Manuscripts/Mixed Material Interview with Donald R. Norland
Q: It played such a small role in our business.
NORLAND: Now it seems to play an even smaller role. For example, one of the major subjects which we discussed in 1952 was linguistics and language. We had a man, and I think his name was Henry Lee Smith...
Q: Huxie Smith.
NORLAND: He would listen to you talk for a few minutes and then tell you where you were from, your linguistic influences. Do you remember him?
Q: Yes, oh, yes. Fascinating.
NORLAND: It was fascinating indeed. We also had lectures about the role of the United States in the world.
We didn't do much on the specifics of international organization or international law, something I was interested in. We didn't focus on administration. We didn't practice writing requirements as they do today. And we didn't “bond” in the way that they now do. Young officers spend a lot of time in retreats “bonding.” We got along very well. Only a couple of us were married with the special schedule that entails.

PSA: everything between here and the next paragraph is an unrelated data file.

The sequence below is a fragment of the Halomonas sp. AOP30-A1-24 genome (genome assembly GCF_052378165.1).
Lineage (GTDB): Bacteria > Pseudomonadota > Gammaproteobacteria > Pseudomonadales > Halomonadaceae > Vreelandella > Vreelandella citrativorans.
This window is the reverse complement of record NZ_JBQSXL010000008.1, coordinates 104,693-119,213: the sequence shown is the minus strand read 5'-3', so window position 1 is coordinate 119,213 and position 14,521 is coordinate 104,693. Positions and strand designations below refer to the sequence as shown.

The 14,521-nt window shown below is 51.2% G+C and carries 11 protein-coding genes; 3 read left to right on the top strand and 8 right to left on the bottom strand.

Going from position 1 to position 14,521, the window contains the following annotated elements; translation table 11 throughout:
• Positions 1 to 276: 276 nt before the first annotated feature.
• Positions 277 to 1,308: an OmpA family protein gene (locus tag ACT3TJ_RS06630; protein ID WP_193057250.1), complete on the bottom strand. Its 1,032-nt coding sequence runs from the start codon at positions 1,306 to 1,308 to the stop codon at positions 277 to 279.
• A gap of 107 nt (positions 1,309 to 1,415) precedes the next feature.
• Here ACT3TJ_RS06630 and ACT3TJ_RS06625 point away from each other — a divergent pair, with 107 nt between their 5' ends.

We were certainly aware of the fact that the United States played a key role in the world. And we were all anxious to join in the anti-Communist struggle. I don't think there was anyone who didn't realize this was a very serious undertaking, that we were going to be spending a great deal of time fashioning ways of countering Communist influence.
For example, we traveled to New York, and the person who briefed us there was Bertram Wolfe. Bertram Wolfe had been a Communist who'd gone to Mexico, written about Communism, was a friend of Diego Rivera, who was a Communist. Wolfe then escaped the Communist clutches and wrote a book called “Three Who Made a Revolution.” It was a classic. I had read the book but to be briefed by Bertram Wolfe was an experience. He was actually a very unassuming guy, unmistakably anti-Communist, and doing everything he could to counter it. I think he was a consultant for the VOA at the time. He was certainly a source of motivation.
Another phenomenon of that time really bothered us, namely McCarthyism.